The issue is divided into the Grid approach and the Battery approach.

With electricity, the grid approach means using an interconnected network for electrical delivery from producers to consumers. Electrical grids can cover whole countries.

While the battery approach is more siloed. Using a device to store energy in small batches which then provide electricity to do work.

With a grid, what happens to one happens to all. It's more abundant but if there is a problem, everyone has a blackout. In contrast, with the battery, It's more limited but then I can consume the content of my energy silo how I like.

In commoditizing AI, The grid approach turns the power of Machine Learning into a standardized service that can be purchased by any other company or enterprise and accessed via cloud computing platforms. The cloud computing platforms act as the grid while the companies that manage it manage the grid and collect utility fees.

On the other hand,  In battery approach, the power of the ML is siloed and sold.

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Moravec's paradox

Hans Moravec, Robotics professor at Carnegie Mellon University, discovered a "fundamental truth" by combining his work on artificial intelligence and robotics. The paradox is, 

Contrary to popular assumptions, it is relatively easy for AI to mimic the high-level intellectual or computational abilities of an adult, but it’s far harder to give a robot the perception and sensorimotor skills of a toddler.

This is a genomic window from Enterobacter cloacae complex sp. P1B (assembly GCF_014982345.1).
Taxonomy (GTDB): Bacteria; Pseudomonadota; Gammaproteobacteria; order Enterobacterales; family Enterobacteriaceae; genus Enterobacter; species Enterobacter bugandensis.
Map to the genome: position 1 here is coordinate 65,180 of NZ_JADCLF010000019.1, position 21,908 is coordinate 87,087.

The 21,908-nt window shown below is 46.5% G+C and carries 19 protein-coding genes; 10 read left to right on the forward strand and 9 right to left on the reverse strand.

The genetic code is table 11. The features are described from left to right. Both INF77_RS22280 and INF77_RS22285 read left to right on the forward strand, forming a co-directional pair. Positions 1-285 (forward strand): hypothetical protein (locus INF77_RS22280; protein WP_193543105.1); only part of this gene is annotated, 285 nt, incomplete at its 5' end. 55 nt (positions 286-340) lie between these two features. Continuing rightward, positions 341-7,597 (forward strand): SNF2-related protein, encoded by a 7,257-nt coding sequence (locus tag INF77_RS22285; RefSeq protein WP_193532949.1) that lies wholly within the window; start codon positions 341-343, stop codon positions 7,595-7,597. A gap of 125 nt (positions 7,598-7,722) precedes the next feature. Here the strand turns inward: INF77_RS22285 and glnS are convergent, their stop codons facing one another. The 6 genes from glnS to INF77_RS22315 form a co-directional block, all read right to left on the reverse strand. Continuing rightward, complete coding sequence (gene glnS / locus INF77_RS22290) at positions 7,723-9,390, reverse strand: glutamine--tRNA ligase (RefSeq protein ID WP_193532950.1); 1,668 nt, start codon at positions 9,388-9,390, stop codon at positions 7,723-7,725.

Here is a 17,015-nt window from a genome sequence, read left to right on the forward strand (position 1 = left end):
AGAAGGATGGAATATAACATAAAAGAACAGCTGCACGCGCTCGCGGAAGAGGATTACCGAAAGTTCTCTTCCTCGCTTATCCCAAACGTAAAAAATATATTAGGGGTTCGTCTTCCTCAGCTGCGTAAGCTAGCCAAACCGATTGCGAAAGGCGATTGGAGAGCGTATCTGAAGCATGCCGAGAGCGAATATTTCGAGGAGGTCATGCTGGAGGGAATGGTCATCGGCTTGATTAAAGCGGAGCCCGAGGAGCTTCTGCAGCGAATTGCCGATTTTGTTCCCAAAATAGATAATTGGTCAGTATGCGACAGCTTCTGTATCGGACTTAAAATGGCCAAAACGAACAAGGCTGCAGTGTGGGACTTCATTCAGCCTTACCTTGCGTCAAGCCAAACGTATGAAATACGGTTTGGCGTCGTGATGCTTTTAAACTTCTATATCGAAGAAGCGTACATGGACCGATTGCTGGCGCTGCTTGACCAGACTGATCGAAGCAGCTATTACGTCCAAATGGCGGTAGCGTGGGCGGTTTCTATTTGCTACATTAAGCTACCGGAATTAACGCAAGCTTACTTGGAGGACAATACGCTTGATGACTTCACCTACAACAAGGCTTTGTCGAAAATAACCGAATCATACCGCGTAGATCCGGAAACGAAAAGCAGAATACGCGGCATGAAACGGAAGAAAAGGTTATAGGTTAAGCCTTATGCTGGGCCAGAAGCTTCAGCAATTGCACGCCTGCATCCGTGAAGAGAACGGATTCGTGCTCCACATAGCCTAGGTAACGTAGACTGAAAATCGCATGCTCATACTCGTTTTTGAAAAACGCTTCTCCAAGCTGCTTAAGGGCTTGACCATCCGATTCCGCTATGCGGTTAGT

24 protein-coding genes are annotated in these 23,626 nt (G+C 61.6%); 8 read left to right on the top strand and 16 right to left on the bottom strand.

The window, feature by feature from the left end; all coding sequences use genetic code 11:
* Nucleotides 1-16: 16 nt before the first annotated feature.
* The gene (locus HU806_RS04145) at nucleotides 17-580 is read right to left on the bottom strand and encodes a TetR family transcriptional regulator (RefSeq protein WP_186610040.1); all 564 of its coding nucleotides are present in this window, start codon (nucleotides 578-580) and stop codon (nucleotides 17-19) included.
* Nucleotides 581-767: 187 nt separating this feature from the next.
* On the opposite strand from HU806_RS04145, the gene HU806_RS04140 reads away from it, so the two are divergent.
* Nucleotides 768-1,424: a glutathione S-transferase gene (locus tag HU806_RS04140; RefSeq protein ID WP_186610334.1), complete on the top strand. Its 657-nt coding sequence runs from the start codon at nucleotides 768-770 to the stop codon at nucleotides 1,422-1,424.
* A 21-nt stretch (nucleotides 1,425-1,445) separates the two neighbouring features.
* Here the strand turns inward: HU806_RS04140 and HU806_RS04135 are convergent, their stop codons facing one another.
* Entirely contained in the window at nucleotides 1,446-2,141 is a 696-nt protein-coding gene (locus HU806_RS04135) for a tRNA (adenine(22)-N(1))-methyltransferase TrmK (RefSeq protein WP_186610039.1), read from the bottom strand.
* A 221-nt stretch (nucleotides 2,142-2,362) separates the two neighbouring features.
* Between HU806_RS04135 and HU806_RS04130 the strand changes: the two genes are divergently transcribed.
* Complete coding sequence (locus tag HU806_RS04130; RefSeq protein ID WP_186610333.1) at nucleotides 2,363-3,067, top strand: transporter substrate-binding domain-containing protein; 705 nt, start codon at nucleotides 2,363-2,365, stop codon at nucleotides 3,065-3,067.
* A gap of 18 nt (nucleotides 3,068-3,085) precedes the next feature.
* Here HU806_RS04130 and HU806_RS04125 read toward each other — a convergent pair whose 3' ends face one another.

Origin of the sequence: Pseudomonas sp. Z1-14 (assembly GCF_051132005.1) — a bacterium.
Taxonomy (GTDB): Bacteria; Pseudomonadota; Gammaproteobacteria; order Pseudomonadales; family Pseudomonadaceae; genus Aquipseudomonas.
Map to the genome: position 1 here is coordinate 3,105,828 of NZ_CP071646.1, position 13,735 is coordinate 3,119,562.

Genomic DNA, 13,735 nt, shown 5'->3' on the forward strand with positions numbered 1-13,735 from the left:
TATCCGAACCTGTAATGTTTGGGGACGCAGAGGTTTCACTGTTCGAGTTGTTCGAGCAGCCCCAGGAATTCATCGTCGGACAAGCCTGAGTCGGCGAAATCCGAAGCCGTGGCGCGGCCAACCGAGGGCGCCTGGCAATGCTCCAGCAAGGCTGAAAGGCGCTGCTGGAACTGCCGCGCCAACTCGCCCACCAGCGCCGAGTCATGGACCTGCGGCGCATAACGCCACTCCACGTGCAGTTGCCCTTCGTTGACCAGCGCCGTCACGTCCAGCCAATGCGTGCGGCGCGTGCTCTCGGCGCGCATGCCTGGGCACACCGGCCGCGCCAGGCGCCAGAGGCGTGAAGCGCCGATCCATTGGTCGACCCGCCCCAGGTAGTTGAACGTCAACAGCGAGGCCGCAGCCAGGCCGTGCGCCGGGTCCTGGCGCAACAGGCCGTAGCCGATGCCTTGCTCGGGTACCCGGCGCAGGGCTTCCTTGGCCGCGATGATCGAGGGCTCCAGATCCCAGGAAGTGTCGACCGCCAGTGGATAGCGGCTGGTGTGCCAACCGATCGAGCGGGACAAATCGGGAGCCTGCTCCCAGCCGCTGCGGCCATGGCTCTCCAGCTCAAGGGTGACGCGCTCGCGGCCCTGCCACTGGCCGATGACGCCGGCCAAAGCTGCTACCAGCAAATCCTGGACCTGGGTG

You can give a robot adult-level performance on intelligence tests or playing a game, but it is difficult, impossible even, to give them the skills of a one-year-old when it comes to perception and mobility.

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The human mind

Charlie Munger had this to say of the Human Mind (excerpt from Confidence game by Christine Richard):

The human mind is a lot like the human egg, and the human egg has a shut-off device. When one sperm gets in, it shuts down so the next one can’t get in. The human mind has a big tendency of the same sort.

This kind of shut-off for the mind means that while we can stay open amidst a barrage of views we already hold, we shut off from the flow completely as soon as ones we don't already accept come into play.

This inability to accept new ideas had stymied even the most brilliant physicists.  It literally took a new generation of thinkers who were less brain-blocked by previous conclusions to move the field forward.

Moving forward requires the ability to accept the possibility of previous conclusions being wrong.

If you make a public disclosure of your conclusion, you’re pounding it into your own head. Many that are screaming at us aren’t convincing us, but they’re forming mental change for themselves, because what they’re shouting out [is] what they’re pounding in. 


That’s it for this week.

If you have any thoughts or questions, hit reply and we can have a chat. And if you enjoyed it, share with friends.

Till next week,

Kelvin